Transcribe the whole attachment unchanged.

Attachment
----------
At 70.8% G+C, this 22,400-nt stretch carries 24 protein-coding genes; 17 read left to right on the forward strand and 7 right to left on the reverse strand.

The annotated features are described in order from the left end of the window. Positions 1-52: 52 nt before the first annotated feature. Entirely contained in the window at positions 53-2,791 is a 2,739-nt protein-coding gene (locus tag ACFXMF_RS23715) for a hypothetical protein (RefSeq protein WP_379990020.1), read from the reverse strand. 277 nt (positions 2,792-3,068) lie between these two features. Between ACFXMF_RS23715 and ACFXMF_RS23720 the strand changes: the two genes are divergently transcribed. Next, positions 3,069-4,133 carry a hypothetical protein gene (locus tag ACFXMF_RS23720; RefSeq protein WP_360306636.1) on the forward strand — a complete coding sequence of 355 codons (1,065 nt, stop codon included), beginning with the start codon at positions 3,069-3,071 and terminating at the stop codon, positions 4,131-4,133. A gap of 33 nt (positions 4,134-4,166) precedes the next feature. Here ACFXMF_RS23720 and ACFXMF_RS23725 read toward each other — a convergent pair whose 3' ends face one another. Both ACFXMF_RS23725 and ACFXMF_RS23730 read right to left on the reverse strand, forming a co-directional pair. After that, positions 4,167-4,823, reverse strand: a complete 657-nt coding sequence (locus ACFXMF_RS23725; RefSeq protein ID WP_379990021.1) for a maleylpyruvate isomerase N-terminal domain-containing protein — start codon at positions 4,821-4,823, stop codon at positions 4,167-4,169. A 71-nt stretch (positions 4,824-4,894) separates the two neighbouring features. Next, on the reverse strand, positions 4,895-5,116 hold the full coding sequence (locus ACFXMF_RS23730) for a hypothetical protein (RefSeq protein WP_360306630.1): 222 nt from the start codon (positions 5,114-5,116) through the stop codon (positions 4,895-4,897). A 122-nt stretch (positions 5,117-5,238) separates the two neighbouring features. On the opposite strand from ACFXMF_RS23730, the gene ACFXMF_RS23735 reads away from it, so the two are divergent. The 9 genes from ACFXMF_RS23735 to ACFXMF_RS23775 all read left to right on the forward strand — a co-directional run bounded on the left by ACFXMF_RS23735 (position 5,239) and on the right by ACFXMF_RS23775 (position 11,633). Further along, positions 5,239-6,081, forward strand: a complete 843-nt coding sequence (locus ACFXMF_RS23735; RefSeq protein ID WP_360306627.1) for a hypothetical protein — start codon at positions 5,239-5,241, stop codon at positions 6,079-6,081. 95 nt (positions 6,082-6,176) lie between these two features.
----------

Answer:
At 70.8% G+C, this 22,400-nt stretch carries 24 protein-coding genes; 17 read left to right on the forward strand and 7 right to left on the reverse strand.

The annotated features are described in order from the left end of the window. Positions 1-52: 52 nt before the first annotated feature. Entirely contained in the window at positions 53-2,791 is a 2,739-nt protein-coding gene (locus tag ACFXMF_RS23715) for a hypothetical protein (RefSeq protein WP_379990020.1), read from the reverse strand. 277 nt (positions 2,792-3,068) lie between these two features. Between ACFXMF_RS23715 and ACFXMF_RS23720 the strand changes: the two genes are divergently transcribed. Next, positions 3,069-4,133 carry a hypothetical protein gene (locus tag ACFXMF_RS23720; RefSeq protein WP_360306636.1) on the forward strand — a complete coding sequence of 355 codons (1,065 nt, stop codon included), beginning with the start codon at positions 3,069-3,071 and terminating at the stop codon, positions 4,131-4,133. A gap of 33 nt (positions 4,134-4,166) precedes the next feature. Here ACFXMF_RS23720 and ACFXMF_RS23725 read toward each other — a convergent pair whose 3' ends face one another. Both ACFXMF_RS23725 and ACFXMF_RS23730 read right to left on the reverse strand, forming a co-directional pair. After that, positions 4,167-4,823, reverse strand: a complete 657-nt coding sequence (locus ACFXMF_RS23725; RefSeq protein ID WP_379990021.1) for a maleylpyruvate isomerase N-terminal domain-containing protein — start codon at positions 4,821-4,823, stop codon at positions 4,167-4,169. A 71-nt stretch (positions 4,824-4,894) separates the two neighbouring features. Next, on the reverse strand, positions 4,895-5,116 hold the full coding sequence (locus ACFXMF_RS23730) for a hypothetical protein (RefSeq protein WP_360306630.1): 222 nt from the start codon (positions 5,114-5,116) through the stop codon (positions 4,895-4,897). A 122-nt stretch (positions 5,117-5,238) separates the two neighbouring features. On the opposite strand from ACFXMF_RS23730, the gene ACFXMF_RS23735 reads away from it, so the two are divergent. The 9 genes from ACFXMF_RS23735 to ACFXMF_RS23775 all read left to right on the forward strand — a co-directional run bounded on the left by ACFXMF_RS23735 (position 5,239) and on the right by ACFXMF_RS23775 (position 11,633). Further along, positions 5,239-6,081, forward strand: a complete 843-nt coding sequence (locus ACFXMF_RS23735; RefSeq protein ID WP_360306627.1) for a hypothetical protein — start codon at positions 5,239-5,241, stop codon at positions 6,079-6,081. 95 nt (positions 6,082-6,176) lie between these two features.